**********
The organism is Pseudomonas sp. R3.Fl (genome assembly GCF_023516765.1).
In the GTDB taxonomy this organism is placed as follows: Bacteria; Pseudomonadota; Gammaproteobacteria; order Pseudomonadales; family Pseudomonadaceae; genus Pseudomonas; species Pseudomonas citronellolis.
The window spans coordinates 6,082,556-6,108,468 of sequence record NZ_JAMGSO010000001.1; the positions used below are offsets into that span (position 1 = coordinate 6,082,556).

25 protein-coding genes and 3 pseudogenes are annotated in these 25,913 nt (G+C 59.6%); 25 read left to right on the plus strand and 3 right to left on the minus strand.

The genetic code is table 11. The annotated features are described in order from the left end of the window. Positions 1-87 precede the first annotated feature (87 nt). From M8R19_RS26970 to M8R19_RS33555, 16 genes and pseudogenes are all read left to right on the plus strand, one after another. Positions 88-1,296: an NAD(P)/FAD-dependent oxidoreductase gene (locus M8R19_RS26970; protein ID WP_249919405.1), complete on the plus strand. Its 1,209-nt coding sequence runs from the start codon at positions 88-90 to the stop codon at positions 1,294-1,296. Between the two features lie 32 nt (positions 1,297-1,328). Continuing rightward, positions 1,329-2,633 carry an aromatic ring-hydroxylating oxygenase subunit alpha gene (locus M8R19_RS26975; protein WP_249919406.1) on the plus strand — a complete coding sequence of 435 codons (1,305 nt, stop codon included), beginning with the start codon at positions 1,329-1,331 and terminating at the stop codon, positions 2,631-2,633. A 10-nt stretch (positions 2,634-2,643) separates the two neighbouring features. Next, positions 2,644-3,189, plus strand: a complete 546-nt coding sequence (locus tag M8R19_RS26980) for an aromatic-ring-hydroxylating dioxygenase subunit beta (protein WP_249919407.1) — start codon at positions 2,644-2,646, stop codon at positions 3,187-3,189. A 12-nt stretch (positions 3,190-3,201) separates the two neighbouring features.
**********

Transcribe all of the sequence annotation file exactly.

The organism is Pseudomonas sp. R3.Fl (genome assembly GCF_023516765.1).
In the GTDB taxonomy this organism is placed as follows: Bacteria; Pseudomonadota; Gammaproteobacteria; order Pseudomonadales; family Pseudomonadaceae; genus Pseudomonas; species Pseudomonas citronellolis.
The window spans coordinates 6,082,556-6,108,468 of sequence record NZ_JAMGSO010000001.1; the positions used below are offsets into that span (position 1 = coordinate 6,082,556).

25 protein-coding genes and 3 pseudogenes are annotated in these 25,913 nt (G+C 59.6%); 25 read left to right on the plus strand and 3 right to left on the minus strand.

The genetic code is table 11. The annotated features are described in order from the left end of the window. Positions 1-87 precede the first annotated feature (87 nt). From M8R19_RS26970 to M8R19_RS33555, 16 genes and pseudogenes are all read left to right on the plus strand, one after another. Positions 88-1,296: an NAD(P)/FAD-dependent oxidoreductase gene (locus M8R19_RS26970; protein ID WP_249919405.1), complete on the plus strand. Its 1,209-nt coding sequence runs from the start codon at positions 88-90 to the stop codon at positions 1,294-1,296. Between the two features lie 32 nt (positions 1,297-1,328). Continuing rightward, positions 1,329-2,633 carry an aromatic ring-hydroxylating oxygenase subunit alpha gene (locus M8R19_RS26975; protein WP_249919406.1) on the plus strand — a complete coding sequence of 435 codons (1,305 nt, stop codon included), beginning with the start codon at positions 1,329-1,331 and terminating at the stop codon, positions 2,631-2,633. A 10-nt stretch (positions 2,634-2,643) separates the two neighbouring features. Next, positions 2,644-3,189, plus strand: a complete 546-nt coding sequence (locus tag M8R19_RS26980) for an aromatic-ring-hydroxylating dioxygenase subunit beta (protein WP_249919407.1) — start codon at positions 2,644-2,646, stop codon at positions 3,187-3,189. A 12-nt stretch (positions 3,190-3,201) separates the two neighbouring features.